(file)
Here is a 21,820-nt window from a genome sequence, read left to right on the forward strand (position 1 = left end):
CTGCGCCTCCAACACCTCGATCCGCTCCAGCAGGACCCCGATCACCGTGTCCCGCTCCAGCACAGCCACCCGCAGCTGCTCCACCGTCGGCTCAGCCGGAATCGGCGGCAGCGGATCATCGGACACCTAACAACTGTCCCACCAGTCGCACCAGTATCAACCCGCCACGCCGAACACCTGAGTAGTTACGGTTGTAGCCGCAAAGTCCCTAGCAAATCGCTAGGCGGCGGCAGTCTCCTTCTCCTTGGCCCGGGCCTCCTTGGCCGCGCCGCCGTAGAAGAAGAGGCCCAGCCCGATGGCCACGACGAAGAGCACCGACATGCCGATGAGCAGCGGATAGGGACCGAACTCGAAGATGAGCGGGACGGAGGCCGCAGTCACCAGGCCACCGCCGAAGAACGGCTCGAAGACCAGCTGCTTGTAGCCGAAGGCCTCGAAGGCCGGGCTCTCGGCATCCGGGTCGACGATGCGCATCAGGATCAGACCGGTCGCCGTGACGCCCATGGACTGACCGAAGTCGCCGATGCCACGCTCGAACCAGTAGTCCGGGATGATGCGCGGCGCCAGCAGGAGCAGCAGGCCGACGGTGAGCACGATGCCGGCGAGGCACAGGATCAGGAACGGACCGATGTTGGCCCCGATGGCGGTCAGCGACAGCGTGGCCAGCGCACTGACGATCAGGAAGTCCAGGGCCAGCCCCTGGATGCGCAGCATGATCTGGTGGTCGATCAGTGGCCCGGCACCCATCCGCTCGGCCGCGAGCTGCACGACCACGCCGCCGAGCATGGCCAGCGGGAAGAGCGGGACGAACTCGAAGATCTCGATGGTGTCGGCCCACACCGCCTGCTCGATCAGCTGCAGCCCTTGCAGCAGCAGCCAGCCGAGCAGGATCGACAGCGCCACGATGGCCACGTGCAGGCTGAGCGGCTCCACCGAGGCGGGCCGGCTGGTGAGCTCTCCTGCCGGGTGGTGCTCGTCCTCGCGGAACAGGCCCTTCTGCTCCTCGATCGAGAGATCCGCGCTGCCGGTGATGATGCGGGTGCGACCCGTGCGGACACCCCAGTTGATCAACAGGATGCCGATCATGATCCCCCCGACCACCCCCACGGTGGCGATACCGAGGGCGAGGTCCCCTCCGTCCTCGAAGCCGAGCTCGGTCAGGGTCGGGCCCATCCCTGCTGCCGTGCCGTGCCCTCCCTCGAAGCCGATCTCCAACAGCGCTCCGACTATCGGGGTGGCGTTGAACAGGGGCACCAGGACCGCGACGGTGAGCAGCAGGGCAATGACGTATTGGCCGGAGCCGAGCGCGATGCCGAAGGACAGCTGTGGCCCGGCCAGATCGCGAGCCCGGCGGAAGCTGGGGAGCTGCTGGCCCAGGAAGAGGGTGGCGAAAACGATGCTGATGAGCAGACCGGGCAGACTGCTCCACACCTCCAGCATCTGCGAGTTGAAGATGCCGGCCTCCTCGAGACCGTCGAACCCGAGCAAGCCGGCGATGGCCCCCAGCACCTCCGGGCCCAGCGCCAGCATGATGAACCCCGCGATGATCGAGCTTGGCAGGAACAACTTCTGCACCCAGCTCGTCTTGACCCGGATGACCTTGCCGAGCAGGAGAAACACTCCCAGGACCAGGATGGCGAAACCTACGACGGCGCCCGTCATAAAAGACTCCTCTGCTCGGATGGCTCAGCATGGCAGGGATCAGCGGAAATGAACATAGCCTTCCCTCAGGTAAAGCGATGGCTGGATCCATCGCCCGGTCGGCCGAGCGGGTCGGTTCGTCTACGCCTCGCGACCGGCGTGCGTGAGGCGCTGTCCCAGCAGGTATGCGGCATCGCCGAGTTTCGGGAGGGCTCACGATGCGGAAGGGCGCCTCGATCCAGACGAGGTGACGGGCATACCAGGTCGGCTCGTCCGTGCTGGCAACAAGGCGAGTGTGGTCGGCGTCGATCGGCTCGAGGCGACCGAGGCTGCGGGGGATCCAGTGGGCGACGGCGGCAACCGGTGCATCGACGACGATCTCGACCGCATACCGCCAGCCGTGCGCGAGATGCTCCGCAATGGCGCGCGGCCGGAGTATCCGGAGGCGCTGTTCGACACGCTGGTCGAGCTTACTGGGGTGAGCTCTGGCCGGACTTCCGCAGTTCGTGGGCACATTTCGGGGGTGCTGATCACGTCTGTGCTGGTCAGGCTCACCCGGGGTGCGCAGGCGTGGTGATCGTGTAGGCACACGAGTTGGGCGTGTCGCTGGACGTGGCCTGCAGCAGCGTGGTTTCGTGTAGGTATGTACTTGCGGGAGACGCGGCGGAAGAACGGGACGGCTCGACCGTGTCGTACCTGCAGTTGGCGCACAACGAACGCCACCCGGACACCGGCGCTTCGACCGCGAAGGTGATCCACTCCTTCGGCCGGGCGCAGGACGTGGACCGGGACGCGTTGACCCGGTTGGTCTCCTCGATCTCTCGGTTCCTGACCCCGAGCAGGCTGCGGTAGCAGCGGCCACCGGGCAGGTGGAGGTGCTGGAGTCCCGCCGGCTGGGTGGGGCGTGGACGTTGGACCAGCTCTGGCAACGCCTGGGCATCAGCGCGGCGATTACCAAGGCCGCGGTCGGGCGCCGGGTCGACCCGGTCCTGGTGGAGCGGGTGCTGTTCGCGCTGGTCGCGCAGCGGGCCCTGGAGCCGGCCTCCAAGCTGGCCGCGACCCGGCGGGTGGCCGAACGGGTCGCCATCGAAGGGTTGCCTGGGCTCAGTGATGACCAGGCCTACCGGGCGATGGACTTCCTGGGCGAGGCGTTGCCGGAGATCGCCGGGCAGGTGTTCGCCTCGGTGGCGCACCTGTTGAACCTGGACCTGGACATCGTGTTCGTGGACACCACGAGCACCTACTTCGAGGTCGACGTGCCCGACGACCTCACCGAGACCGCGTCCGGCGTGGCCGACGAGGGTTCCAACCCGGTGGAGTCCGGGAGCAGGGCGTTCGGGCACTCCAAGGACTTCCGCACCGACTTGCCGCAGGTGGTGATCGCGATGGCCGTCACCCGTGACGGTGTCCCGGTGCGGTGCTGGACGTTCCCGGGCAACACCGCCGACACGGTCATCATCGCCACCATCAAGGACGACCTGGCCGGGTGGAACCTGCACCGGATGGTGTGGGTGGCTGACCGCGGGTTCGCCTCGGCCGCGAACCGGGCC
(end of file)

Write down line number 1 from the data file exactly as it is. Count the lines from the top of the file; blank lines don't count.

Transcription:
Here is a 21,820-nt window from a genome sequence, read left to right on the forward strand (position 1 = left end):